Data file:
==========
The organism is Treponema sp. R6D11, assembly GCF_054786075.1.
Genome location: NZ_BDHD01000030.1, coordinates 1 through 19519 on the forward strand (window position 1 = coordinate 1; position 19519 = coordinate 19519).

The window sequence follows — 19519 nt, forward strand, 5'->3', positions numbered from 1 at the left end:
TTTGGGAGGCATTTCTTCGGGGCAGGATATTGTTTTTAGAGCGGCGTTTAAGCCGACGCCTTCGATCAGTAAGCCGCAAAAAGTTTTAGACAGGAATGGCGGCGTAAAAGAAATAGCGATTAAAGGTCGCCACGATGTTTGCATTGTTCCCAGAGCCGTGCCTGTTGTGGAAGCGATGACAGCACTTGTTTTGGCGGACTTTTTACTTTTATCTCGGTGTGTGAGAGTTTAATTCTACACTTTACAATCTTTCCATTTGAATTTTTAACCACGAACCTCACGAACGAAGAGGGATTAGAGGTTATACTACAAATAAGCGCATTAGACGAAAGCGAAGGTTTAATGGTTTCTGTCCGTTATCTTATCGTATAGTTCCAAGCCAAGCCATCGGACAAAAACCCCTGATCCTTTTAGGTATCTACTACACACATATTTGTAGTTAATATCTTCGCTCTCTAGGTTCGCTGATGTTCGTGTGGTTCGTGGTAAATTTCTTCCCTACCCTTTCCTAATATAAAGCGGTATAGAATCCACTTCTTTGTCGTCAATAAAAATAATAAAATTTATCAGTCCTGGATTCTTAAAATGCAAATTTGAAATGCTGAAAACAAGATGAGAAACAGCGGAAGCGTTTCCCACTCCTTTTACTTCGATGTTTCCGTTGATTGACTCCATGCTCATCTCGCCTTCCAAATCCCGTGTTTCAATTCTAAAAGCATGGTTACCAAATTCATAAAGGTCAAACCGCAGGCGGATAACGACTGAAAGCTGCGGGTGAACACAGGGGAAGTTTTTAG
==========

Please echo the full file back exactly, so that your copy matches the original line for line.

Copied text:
The organism is Treponema sp. R6D11, assembly GCF_054786075.1.
Genome location: NZ_BDHD01000030.1, coordinates 1 through 19519 on the forward strand (window position 1 = coordinate 1; position 19519 = coordinate 19519).

The window sequence follows — 19519 nt, forward strand, 5'->3', positions numbered from 1 at the left end:
TTTGGGAGGCATTTCTTCGGGGCAGGATATTGTTTTTAGAGCGGCGTTTAAGCCGACGCCTTCGATCAGTAAGCCGCAAAAAGTTTTAGACAGGAATGGCGGCGTAAAAGAAATAGCGATTAAAGGTCGCCACGATGTTTGCATTGTTCCCAGAGCCGTGCCTGTTGTGGAAGCGATGACAGCACTTGTTTTGGCGGACTTTTTACTTTTATCTCGGTGTGTGAGAGTTTAATTCTACACTTTACAATCTTTCCATTTGAATTTTTAACCACGAACCTCACGAACGAAGAGGGATTAGAGGTTATACTACAAATAAGCGCATTAGACGAAAGCGAAGGTTTAATGGTTTCTGTCCGTTATCTTATCGTATAGTTCCAAGCCAAGCCATCGGACAAAAACCCCTGATCCTTTTAGGTATCTACTACACACATATTTGTAGTTAATATCTTCGCTCTCTAGGTTCGCTGATGTTCGTGTGGTTCGTGGTAAATTTCTTCCCTACCCTTTCCTAATATAAAGCGGTATAGAATCCACTTCTTTGTCGTCAATAAAAATAATAAAATTTATCAGTCCTGGATTCTTAAAATGCAAATTTGAAATGCTGAAAACAAGATGAGAAACAGCGGAAGCGTTTCCCACTCCTTTTACTTCGATGTTTCCGTTGATTGACTCCATGCTCATCTCGCCTTCCAAATCCCGTGTTTCAATTCTAAAAGCATGGTTACCAAATTCATAAAGGTCAAACCGCAGGCGGATAACGACTGAAAGCTGCGGGTGAACACAGGGGAAGTTTTTAG